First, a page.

The problem of having “My Seat” in church

In the most extreme example of “saving seats” I have ever seen, a Pennsylvania churchgoer was shot to death in the auditorium of Keystone Fellowship Church last Sunday after refusing to move out of a “reserved” seat. From the New York Daily News:

A churchgoer shot a fellow parishioner in a Pennsylvania church after a fight broke out over a seat in the sanctuary on Sunday, authorities say.

The argument started when a churchgoer told Robert Braxton III, 27, he was sitting in seats reserved for two other church members during Sunday service at the Keystone Fellowship Church, district attorney Kevin Steele said.

He yelled “don’t f—ing touch me” after a church member tapped him on the shoulders to let him know he was in someone else’s seat.

NBC10 in Philadelphia reiterated:

A church member sitting behind Braxton tapped him on the shoulder to let him know the seats were reserved. Another couple put down two Bibles to save their spots before walking away.

A fight is about to break out, a punch is thrown, and a pistol is pulled, but God forbid we get out of the way before using the Bible to save our seat.

The next-most extreme case of seat claiming in church I know of was relayed to me years ago by the man who took part in the following shenanigans. While attending a wedding in east Georgia he noticed in the church’s auditorium dozens of pillows in the pews. Each pillow was embroidered with the name of a church member and used to reserve his or her seat week after week. After the wedding service was over and the auditorium emptied, he and his wife scrambled the pillows.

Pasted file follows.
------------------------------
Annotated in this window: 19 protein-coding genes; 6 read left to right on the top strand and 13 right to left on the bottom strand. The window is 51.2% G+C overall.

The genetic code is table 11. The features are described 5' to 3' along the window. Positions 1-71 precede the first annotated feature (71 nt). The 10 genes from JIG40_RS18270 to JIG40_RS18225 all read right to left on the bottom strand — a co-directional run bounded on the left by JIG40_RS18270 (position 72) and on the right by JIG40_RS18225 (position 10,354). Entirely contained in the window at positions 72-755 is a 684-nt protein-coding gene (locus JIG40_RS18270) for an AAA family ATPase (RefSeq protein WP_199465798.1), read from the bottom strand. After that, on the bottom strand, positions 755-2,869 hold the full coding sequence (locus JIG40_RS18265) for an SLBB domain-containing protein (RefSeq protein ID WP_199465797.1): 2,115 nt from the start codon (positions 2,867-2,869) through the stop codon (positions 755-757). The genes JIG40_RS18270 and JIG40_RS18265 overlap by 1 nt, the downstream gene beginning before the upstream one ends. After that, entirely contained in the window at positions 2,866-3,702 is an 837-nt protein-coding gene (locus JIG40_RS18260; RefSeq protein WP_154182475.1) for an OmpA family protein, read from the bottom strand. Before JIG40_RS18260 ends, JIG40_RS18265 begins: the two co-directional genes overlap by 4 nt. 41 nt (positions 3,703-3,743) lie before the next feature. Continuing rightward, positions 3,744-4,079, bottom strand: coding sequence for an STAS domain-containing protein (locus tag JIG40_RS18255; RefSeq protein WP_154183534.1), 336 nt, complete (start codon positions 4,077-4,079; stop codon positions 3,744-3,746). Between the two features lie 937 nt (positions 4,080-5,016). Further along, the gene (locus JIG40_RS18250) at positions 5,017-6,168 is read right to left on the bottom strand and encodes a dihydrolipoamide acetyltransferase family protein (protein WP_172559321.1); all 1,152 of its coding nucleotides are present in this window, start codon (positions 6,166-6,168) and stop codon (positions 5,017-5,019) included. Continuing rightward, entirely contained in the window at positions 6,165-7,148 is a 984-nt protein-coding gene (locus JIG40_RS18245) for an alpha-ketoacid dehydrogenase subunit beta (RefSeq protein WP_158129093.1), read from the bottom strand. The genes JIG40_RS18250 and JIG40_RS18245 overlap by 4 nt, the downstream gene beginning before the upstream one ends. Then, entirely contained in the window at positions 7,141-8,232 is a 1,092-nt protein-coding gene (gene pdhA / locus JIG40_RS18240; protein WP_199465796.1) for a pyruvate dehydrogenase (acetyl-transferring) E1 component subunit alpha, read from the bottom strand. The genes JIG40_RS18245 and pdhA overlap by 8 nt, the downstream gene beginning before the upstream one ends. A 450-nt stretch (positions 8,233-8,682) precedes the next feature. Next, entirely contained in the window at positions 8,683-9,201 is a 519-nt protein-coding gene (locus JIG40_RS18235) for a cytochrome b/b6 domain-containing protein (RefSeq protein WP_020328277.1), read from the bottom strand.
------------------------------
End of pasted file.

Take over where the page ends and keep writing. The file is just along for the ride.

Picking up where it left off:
I’m sure Sister Hilda and Deacon Beauregard were less than pleased the next morning. Too bad.

I have heard tales, perhaps apocryphal, of church members giving the evil-eye to guests who “are sitting in my seat,” and one or two of members who actually asked visitors to change seats.

And so goes the Missio Dei.

What’s it all about?

It is common for congregants to find a spot that is comfortable. Personally, I’m a “get there right about on time and find a seat in the back” kind of person. If I’m preaching I prefer to sit on the first or second row rather than the stage. In a Southern Baptist church there is rarely a rush to the front row.

But, I do not understand a person who feels like they own a particular piece of pew space to the exclusion of all others attenders. Perhaps if your eyesight is failing and you like to be close enough to make out “men like trees walking” it’s understandable. But to stake a claim as if God Himself granted you a permanent place for your posterior?

I do not get it.

You don’t own that pew, chair, bench, or ottoman it does not matter how long you have attended your church. It does not matter if your dear old grandpappy was a charter member, or if his baby teeth are wrapped within a Masonic apron deep inside the cornerstone. It does not matter if your Mother personally stitched the first quilt ever drooled on in the church nursery. Nor does it matter if you donated to the building fund and a bronze memorial tag stating “In Honor Of” is on the end facing the pulpit. It does not belong to you.